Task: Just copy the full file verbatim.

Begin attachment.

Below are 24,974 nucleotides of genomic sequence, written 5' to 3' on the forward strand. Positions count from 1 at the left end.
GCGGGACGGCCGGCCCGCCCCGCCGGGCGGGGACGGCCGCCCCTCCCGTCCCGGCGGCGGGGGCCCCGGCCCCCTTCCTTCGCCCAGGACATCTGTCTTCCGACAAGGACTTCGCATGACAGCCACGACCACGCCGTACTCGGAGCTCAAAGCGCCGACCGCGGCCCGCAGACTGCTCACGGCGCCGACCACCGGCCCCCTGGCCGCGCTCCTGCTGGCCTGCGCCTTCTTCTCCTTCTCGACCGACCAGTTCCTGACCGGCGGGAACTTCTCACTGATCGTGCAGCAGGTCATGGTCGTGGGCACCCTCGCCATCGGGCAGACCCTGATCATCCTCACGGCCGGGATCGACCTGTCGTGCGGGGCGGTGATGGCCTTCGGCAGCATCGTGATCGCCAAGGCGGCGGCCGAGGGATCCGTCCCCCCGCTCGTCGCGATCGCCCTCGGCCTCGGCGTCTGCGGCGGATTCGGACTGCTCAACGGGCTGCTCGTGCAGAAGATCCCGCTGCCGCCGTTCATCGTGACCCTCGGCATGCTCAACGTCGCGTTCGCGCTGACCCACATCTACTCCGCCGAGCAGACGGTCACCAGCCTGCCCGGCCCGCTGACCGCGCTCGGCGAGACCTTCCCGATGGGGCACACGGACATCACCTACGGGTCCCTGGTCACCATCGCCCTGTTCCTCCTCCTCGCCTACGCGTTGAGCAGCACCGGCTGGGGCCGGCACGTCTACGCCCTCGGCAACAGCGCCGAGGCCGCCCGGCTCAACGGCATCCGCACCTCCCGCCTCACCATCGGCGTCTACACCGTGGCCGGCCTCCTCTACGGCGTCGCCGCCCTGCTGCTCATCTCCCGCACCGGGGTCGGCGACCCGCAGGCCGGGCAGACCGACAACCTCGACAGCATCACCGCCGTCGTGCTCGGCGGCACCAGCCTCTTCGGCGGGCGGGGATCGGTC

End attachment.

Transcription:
Below are 24,974 nucleotides of genomic sequence, written 5' to 3' on the forward strand. Positions count from 1 at the left end.
GCGGGACGGCCGGCCCGCCCCGCCGGGCGGGGACGGCCGCCCCTCCCGTCCCGGCGGCGGGGGCCCCGGCCCCCTTCCTTCGCCCAGGACATCTGTCTTCCGACAAGGACTTCGCATGACAGCCACGACCACGCCGTACTCGGAGCTCAAAGCGCCGACCGCGGCCCGCAGACTGCTCACGGCGCCGACCACCGGCCCCCTGGCCGCGCTCCTGCTGGCCTGCGCCTTCTTCTCCTTCTCGACCGACCAGTTCCTGACCGGCGGGAACTTCTCACTGATCGTGCAGCAGGTCATGGTCGTGGGCACCCTCGCCATCGGGCAGACCCTGATCATCCTCACGGCCGGGATCGACCTGTCGTGCGGGGCGGTGATGGCCTTCGGCAGCATCGTGATCGCCAAGGCGGCGGCCGAGGGATCCGTCCCCCCGCTCGTCGCGATCGCCCTCGGCCTCGGCGTCTGCGGCGGATTCGGACTGCTCAACGGGCTGCTCGTGCAGAAGATCCCGCTGCCGCCGTTCATCGTGACCCTCGGCATGCTCAACGTCGCGTTCGCGCTGACCCACATCTACTCCGCCGAGCAGACGGTCACCAGCCTGCCCGGCCCGCTGACCGCGCTCGGCGAGACCTTCCCGATGGGGCACACGGACATCACCTACGGGTCCCTGGTCACCATCGCCCTGTTCCTCCTCCTCGCCTACGCGTTGAGCAGCACCGGCTGGGGCCGGCACGTCTACGCCCTCGGCAACAGCGCCGAGGCCGCCCGGCTCAACGGCATCCGCACCTCCCGCCTCACCATCGGCGTCTACACCGTGGCCGGCCTCCTCTACGGCGTCGCCGCCCTGCTGCTCATCTCCCGCACCGGGGTCGGCGACCCGCAGGCCGGGCAGACCGACAACCTCGACAGCATCACCGCCGTCGTGCTCGGCGGCACCAGCCTCTTCGGCGGGCGGGGATCGGTC